The True Cost of Addiction—Sex, Money and Corruption

Doctor getting cash and favors

I was standing in line at my local coffee house when a fresh copy of The New York Times caught my eye. The front page had a picture of several men standing behind a podium, all in suits, all with red ties. I thought maybe it was the latest blowup over the Mueller report, or perhaps an update on the situation in Venezuela. I sidestepped out of the line to grab the paper, and what I saw made my stomach turn.

The front page focused on a recent case in which federal prosecutors announced charges against no less than 60 medical professionals for the unlawful prescribing of pharmaceutical opioids. When I arrived home later that day, I looked up the New York Times article online, and I found the version I can cite here. Sure enough, 60 medical experts are currently under federal charges for doling out highly addictive and potentially lethal opioid pharmaceuticals for money or sexual favors from addicts, or for cash incentives from crooked pharmacies.

Corruption in the Medical Field—the Details

I want to start by saying that the 60 medical professionals under criminal investigation for illegally handing out opioid pharmaceuticals are by far the smallest of minorities in the medical community. The vast majority of the 13 million health care workers in this country are good people who, if they come into contact with these pills, approach opioid medicines with an ethical and sensible mindset. I know ER surgeons who decry the use of opioid pharmaceuticals except when absolutely necessary, primary care physicians who won’t even allow opioid prescribing within their practices, and nurses who truly believe the opioid racket is just a money-making ploy for 90 percent of its market. But just like in any industry, there are those who will use their position to increase their personal viability—even at the expense of others.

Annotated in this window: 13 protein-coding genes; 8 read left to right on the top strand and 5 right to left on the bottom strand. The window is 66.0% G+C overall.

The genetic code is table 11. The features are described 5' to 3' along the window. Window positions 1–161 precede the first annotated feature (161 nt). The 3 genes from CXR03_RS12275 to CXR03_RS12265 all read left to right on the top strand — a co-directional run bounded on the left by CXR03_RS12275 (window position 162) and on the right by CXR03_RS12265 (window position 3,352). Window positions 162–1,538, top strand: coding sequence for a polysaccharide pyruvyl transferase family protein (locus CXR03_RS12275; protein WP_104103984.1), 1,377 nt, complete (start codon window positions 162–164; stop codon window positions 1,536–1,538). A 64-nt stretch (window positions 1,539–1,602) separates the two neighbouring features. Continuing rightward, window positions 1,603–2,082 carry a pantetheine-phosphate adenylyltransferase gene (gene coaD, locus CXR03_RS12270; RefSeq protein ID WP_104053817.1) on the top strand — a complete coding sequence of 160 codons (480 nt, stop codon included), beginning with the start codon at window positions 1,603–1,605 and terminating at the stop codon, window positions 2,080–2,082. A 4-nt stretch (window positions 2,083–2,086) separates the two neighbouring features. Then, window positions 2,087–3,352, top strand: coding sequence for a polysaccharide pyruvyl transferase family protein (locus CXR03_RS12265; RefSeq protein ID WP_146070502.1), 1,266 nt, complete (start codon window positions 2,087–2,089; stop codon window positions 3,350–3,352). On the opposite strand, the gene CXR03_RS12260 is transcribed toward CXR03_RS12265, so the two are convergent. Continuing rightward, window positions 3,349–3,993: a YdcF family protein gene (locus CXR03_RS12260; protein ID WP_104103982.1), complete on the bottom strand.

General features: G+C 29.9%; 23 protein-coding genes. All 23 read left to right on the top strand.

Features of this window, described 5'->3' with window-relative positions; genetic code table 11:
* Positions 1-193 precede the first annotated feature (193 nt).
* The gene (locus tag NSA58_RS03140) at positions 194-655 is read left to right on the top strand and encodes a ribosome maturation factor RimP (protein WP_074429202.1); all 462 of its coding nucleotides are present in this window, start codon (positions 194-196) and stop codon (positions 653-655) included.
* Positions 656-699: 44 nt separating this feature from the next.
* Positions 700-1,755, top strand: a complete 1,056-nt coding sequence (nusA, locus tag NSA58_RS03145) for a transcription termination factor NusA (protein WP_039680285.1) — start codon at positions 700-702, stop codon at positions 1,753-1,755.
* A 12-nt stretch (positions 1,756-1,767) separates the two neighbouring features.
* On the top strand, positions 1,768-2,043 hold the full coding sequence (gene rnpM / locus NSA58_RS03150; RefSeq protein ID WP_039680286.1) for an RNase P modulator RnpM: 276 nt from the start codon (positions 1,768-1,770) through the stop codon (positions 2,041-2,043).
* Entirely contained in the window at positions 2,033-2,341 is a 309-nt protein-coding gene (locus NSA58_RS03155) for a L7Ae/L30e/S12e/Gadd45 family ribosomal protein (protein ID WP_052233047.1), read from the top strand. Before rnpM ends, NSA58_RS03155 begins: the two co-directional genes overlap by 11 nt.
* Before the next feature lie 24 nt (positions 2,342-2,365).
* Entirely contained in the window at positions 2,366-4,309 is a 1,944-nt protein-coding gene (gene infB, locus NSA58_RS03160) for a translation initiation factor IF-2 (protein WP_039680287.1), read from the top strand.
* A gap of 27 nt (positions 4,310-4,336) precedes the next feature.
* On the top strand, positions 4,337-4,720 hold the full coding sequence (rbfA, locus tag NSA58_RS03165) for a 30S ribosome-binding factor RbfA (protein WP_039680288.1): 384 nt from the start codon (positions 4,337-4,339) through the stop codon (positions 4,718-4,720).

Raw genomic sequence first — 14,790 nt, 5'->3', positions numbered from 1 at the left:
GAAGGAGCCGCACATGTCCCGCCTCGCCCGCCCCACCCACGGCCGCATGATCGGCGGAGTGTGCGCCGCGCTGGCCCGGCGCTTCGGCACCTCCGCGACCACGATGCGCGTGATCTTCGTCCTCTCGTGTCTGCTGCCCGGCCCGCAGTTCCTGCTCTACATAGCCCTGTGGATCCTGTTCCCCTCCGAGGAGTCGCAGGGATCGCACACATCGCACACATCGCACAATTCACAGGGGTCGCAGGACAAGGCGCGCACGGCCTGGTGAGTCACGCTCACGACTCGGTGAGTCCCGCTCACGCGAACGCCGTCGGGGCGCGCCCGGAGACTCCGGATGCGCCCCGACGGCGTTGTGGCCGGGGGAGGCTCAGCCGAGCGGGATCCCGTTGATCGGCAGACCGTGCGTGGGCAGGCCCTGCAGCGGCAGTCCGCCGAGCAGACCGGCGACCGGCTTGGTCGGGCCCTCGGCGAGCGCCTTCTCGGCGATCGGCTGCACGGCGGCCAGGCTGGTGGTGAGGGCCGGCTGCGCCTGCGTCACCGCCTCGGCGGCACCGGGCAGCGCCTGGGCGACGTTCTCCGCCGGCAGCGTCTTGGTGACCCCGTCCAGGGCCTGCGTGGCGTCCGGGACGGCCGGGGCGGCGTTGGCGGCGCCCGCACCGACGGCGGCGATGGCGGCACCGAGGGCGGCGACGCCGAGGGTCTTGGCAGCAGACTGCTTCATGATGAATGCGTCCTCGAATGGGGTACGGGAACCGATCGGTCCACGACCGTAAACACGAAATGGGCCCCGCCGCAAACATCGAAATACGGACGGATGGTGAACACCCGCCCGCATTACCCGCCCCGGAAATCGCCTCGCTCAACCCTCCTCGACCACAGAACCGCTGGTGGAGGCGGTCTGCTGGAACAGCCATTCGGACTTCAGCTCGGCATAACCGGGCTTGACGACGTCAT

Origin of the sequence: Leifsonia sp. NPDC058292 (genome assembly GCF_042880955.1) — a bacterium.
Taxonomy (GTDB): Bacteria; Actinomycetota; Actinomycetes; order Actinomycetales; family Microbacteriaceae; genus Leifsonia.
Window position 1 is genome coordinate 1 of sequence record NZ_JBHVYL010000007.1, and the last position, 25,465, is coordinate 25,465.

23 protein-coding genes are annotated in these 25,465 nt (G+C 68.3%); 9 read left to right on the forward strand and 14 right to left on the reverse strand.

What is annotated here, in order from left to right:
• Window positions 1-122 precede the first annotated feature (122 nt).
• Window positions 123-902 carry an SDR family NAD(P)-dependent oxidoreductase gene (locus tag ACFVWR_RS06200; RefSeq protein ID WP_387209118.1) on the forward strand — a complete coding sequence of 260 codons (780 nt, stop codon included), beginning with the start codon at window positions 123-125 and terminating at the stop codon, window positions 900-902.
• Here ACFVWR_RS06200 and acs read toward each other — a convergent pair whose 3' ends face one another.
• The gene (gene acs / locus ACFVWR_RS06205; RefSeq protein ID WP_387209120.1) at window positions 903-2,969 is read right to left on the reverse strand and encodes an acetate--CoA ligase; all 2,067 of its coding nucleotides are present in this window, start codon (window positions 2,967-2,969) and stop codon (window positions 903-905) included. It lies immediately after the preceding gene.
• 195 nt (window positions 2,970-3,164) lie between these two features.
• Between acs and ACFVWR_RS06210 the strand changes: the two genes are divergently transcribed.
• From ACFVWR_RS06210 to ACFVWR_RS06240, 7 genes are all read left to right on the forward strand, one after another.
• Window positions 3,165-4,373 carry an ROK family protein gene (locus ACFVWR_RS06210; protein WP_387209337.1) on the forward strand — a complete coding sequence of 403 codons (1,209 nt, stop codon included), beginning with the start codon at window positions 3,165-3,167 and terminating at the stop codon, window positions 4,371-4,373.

The New York Times article described a nationwide, federal case which involved scores of medical experts and hundreds of individual schemes to distribute millions of pain pills illegally to addicts. Some were doctors who prescribed pills to prostitutes, local addicts, sexual victims, and Facebook friends. Others were pharmacy employees who sold opioid pills out the back door to addicts for cash. One was a medical doctor who opened his home to addicts for the sale and use of drugs within his house.

Doctor prescribing drugs for a favor.

The list of crimes goes on and on. Just one pharmacy in Dayton, Ohio singlehandedly distributed 1.75 million pills—enough pills to medicate every single man, woman, and child in Dayton every day for 12 days. A Tennessee doctor prescribed hundreds of thousands of pills to several people, all for sexual favors. Some instances involved doctors who prescribed opioids for operations that patients didn’t need, but they wanted anyway, so they could have an excuse to obtain a virtually endless supply of opioid pain relievers for “post-operation pain relief.”